We can choose to communicate honestly and with thoughtful compassion to create a beautiful, loving reality.
Or we can choose to keep our old patterns and create so much stupid painful drama for ourselves that we decide community is too difficult; too real.
So we go crawling back to our comfortable little cage.

There may soon come a day when we no longer have the second option.
Might as well be ahead of the curve.

Saturday, December 11, 2010

My New Reality

Thinking I can manifest my reality might sound like a bunch of happy horseshit.

Billy Bob down at the bait-n-tackle store would probably consider me to be well and truly off my rocker if I told him he could manifest his own reality. But hey, I like my reality. Its fabulous.

I live in a cozy double wide trailer with my mom and our three cats. The only neighbors I can see are the herd of elk who hang out in the south hay field, and the bald eagle who perches on an alder snag outside my window to eyeball the creek in my front yard for returning salmon.
The trailer has an efficient wood stove, and *gasp* gravity feed spring water.

Just up the road is the main farm. Somehow after only being here 6 months, I am team leader of a 2 acre vegetable garden with the most beautiful soil I have ever laid eyes on. Irrigation for The Garden is also gravity feed.
I am blessed with a mild climate that can grow everything from artichokes to zucchinis. I have two market towns within an hours drive; in cities that value local organic food more than most other places in the country.

If I get too hot while working in the garden, I can walk 200 feet to the swimming hole in the clear, rocky creek and cool off with the trout and crawdads.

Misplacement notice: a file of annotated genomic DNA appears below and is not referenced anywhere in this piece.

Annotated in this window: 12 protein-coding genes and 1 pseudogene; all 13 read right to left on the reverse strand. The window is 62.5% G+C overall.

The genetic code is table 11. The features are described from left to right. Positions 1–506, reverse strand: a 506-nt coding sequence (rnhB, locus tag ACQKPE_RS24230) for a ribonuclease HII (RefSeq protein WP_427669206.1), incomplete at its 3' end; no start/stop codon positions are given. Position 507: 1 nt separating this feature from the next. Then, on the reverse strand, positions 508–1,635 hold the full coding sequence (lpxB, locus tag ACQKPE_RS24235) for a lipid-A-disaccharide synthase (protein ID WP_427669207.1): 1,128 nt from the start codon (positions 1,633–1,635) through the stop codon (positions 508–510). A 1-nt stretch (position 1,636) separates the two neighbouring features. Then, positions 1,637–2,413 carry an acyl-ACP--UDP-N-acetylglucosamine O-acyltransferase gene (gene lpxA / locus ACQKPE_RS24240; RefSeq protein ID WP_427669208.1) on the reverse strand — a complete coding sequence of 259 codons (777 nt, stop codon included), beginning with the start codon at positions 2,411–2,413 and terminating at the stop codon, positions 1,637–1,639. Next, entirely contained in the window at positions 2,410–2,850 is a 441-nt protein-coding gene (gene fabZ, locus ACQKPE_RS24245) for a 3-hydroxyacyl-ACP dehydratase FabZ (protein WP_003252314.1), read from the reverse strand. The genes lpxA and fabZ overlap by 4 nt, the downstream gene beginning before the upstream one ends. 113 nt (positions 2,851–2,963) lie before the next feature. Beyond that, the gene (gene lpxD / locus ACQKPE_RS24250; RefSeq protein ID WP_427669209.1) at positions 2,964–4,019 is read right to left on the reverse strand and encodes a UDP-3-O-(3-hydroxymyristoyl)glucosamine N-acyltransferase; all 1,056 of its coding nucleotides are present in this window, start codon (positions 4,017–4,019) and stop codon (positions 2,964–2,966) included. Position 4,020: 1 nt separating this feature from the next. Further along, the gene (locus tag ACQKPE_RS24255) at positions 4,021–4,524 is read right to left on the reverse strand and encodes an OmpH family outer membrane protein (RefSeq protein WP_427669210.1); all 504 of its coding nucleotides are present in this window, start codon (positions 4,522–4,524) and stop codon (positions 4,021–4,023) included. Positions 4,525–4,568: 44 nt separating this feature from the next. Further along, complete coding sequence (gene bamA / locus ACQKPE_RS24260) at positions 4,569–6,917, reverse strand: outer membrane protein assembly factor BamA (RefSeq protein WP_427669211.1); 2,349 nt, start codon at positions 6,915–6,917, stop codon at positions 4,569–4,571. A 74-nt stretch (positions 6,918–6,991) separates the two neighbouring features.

I have fantastic conversations about the human condition, the future of our species, the nature of love, breaking old conditioning, and the meaning of life with intelligent, awakened individuals.

Every day is a new day, with new adventures. Time seems odd here. I often think something that happened two days ago took place last week. I rarely know the date or the time. No cell phones work here.

This valley is desperately beautiful and unspoiled.
From here I cannot see the rape of clear cuts across this land.
Our creek still runs clean enough to drink out of.

I can buy raw milk and grass fed beef raised by my neighbor 2 miles away. Or if I don't have money I can do a work trade for it.
This morning on my way to the farm, firewood had fallen across the road, so I hopped out, sawed it up and put it in the truck.

Every time I think my reality just can't get any better, it does.
And yeah, mind blowing orgasams from a walking wet dream of a young tasty hippie are fun too.
Hold on, wait, he's intelligent and deep!

Holy shit.

I really love my reality.

I'm gonna go eat a gluten free ganja cookie and braid my armpit hair.

Wednesday, November 17, 2010

'Tis a gift to be simple

Before we sit down to our communal meal at dinner time, we form a circle and hold hands. There is a moment of silence, in which I am truly and deeply grateful. Sometimes we sing this song.

It is beautiful.

The Green Valley

I could go on and on about how beautiful this land is, or how it has everything I need, but The Land doesn't want that.
She is humble.
It is much more important that I share some of the valuable things I have learned in these past few months.
I called this blog Next Iteration because I wanted to stop feeding the fear energy that The Beast thrives on, and begin spreading the Love energy that will bring down this Beast.
I can start by taking personal responsibility for my thoughts and emotions. It is still easy to get drawn into fearful thoughts. These are frightening times we live in. But now I know I can choose where I put my energy. I can CHANGE that train of thought, and in doing so I can CHANGE my reality.

Just realizing that I am ultimately responsible for my reality was scary. I have started to confront and accept that I have an ego that subconsciously manifests challenging circumstances. I am sometimes afraid that I am not strong enough, not good enough, not AWARE enough, to manifest positive realities.